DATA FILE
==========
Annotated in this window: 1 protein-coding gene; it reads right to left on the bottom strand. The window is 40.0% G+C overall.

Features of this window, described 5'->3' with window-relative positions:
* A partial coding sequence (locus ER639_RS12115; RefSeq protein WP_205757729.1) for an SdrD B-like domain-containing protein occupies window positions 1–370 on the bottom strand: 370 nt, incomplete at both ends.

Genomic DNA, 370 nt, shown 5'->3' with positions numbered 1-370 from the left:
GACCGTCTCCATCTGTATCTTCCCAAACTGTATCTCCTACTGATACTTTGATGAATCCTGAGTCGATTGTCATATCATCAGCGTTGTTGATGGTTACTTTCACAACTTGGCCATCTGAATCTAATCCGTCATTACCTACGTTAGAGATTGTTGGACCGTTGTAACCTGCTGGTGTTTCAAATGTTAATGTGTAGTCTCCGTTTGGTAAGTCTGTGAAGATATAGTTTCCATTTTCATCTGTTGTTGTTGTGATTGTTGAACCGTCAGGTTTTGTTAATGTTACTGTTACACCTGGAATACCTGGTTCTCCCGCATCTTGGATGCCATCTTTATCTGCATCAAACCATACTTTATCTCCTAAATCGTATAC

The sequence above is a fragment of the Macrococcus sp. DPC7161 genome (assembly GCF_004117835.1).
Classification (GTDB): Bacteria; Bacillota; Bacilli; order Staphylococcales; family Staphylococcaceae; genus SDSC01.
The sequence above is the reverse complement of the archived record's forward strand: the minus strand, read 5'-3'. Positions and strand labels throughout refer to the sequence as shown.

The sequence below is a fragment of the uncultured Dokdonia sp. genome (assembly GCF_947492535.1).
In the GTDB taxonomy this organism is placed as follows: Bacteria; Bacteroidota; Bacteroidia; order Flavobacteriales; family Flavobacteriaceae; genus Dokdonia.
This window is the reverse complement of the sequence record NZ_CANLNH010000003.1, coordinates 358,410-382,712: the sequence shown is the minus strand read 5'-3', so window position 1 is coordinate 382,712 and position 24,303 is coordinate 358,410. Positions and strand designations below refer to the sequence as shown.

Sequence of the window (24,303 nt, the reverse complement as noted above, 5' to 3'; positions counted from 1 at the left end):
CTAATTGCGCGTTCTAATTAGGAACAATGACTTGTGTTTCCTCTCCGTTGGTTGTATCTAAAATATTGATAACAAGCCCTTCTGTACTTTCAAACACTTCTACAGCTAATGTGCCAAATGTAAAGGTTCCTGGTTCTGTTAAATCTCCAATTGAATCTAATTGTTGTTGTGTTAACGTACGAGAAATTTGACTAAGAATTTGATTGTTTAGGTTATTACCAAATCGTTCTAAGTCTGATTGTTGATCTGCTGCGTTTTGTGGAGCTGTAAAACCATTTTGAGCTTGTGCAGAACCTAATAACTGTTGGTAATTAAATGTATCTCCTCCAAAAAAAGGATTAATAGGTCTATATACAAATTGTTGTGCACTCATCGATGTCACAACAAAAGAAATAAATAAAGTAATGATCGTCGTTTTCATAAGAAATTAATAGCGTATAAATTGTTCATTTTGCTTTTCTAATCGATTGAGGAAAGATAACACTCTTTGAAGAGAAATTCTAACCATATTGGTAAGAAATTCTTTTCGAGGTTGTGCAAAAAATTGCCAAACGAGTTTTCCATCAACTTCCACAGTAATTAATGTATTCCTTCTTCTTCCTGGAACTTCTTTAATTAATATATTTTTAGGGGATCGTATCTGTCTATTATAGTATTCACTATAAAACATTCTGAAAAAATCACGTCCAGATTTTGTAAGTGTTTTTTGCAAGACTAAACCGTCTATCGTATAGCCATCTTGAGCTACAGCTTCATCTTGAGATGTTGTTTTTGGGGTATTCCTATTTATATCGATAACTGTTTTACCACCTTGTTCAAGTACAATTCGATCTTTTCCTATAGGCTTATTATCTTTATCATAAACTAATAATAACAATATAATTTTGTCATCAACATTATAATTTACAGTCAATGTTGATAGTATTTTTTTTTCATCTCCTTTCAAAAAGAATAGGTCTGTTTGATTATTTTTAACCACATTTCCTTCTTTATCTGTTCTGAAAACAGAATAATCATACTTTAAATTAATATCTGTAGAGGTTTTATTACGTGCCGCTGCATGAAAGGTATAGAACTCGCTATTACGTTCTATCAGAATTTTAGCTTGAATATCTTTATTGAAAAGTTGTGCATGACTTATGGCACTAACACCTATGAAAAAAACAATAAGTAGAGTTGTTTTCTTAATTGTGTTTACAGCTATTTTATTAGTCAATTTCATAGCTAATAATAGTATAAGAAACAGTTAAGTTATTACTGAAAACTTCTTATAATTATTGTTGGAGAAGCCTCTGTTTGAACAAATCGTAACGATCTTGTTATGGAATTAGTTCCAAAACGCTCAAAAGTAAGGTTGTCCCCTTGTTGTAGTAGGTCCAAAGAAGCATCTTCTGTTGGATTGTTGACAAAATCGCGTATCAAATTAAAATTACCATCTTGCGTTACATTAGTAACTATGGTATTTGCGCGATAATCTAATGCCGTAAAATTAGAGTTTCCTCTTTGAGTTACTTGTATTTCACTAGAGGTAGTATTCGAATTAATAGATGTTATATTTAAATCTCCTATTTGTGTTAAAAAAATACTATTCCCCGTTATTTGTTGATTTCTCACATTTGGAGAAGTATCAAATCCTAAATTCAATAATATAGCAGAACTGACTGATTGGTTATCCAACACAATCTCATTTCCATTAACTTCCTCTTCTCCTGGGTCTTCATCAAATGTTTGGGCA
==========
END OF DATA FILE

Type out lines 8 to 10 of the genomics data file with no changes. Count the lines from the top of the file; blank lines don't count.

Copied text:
The sequence above is the reverse complement of the archived record's forward strand: the minus strand, read 5'-3'. Positions and strand labels throughout refer to the sequence as shown.

The sequence below is a fragment of the uncultured Dokdonia sp. genome (assembly GCF_947492535.1).
In the GTDB taxonomy this organism is placed as follows: Bacteria; Bacteroidota; Bacteroidia; order Flavobacteriales; family Flavobacteriaceae; genus Dokdonia.